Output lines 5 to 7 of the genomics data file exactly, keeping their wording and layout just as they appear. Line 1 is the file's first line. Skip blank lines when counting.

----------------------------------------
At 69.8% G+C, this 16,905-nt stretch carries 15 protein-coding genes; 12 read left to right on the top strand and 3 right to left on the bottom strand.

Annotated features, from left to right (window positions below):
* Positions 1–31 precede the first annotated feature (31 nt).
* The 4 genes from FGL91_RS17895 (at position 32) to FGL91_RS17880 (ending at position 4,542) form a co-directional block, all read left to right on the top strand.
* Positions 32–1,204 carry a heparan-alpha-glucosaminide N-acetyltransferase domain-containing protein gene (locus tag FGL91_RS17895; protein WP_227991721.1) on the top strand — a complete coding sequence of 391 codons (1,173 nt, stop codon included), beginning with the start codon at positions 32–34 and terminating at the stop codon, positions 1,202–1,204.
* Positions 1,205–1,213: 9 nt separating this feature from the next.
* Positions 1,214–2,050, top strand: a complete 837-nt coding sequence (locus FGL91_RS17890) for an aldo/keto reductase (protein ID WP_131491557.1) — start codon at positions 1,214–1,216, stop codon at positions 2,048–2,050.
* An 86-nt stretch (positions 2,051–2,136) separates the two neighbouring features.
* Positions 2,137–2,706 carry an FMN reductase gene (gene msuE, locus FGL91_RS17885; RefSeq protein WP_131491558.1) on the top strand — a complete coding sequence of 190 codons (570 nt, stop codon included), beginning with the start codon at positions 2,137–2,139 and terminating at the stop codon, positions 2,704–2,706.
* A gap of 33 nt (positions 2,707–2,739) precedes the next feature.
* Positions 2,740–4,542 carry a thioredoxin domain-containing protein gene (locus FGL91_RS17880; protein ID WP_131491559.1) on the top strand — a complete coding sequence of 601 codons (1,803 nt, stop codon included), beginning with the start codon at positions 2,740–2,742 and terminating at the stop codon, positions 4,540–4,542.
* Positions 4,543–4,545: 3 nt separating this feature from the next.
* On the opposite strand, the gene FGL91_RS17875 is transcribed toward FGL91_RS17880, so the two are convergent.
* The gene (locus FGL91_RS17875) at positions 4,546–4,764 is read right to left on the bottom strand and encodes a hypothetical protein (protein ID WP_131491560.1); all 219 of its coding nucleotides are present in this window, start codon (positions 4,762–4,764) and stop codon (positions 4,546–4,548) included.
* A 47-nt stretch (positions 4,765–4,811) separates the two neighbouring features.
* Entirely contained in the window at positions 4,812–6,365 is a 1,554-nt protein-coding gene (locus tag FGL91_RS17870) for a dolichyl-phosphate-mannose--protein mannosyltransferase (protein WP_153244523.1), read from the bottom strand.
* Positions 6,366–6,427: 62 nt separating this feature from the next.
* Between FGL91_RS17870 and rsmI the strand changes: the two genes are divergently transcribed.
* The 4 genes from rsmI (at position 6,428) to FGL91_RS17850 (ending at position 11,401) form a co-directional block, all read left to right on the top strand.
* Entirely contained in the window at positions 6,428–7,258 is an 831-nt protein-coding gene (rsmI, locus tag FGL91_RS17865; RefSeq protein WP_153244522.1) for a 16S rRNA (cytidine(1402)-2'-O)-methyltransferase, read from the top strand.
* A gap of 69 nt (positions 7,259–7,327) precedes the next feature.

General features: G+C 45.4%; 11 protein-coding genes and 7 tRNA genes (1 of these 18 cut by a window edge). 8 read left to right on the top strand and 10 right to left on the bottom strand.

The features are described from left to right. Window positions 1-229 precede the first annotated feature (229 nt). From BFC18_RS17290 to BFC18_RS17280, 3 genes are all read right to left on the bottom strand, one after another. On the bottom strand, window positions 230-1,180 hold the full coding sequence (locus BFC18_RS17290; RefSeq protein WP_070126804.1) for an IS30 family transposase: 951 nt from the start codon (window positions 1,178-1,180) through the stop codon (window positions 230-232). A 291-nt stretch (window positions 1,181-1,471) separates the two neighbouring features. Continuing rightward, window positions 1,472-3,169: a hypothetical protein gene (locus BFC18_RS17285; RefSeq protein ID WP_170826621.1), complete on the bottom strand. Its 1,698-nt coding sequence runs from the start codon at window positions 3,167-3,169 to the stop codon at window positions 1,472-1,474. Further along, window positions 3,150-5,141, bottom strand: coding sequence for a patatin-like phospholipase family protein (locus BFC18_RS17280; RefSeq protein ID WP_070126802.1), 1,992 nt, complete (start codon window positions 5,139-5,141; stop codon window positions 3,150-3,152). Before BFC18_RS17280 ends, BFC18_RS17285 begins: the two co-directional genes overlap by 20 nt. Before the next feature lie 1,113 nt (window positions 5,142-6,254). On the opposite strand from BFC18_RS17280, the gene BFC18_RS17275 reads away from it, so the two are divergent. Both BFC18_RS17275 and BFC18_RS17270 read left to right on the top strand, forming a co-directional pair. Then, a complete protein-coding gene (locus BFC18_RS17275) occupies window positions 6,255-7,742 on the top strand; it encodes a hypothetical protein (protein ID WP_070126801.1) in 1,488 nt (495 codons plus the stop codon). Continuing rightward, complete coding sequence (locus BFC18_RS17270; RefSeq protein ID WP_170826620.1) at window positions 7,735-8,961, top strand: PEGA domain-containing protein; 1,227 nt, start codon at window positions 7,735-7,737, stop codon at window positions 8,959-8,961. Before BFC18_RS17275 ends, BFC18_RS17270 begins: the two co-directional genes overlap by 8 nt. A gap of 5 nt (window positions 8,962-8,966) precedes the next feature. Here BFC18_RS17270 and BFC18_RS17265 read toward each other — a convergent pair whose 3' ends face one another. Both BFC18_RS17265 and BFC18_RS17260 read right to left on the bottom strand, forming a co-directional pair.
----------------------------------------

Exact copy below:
* Positions 32–1,204 carry a heparan-alpha-glucosaminide N-acetyltransferase domain-containing protein gene (locus tag FGL91_RS17895; protein WP_227991721.1) on the top strand — a complete coding sequence of 391 codons (1,173 nt, stop codon included), beginning with the start codon at positions 32–34 and terminating at the stop codon, positions 1,202–1,204.
* Positions 1,205–1,213: 9 nt separating this feature from the next.
* Positions 1,214–2,050, top strand: a complete 837-nt coding sequence (locus FGL91_RS17890) for an aldo/keto reductase (protein ID WP_131491557.1) — start codon at positions 1,214–1,216, stop codon at positions 2,048–2,050.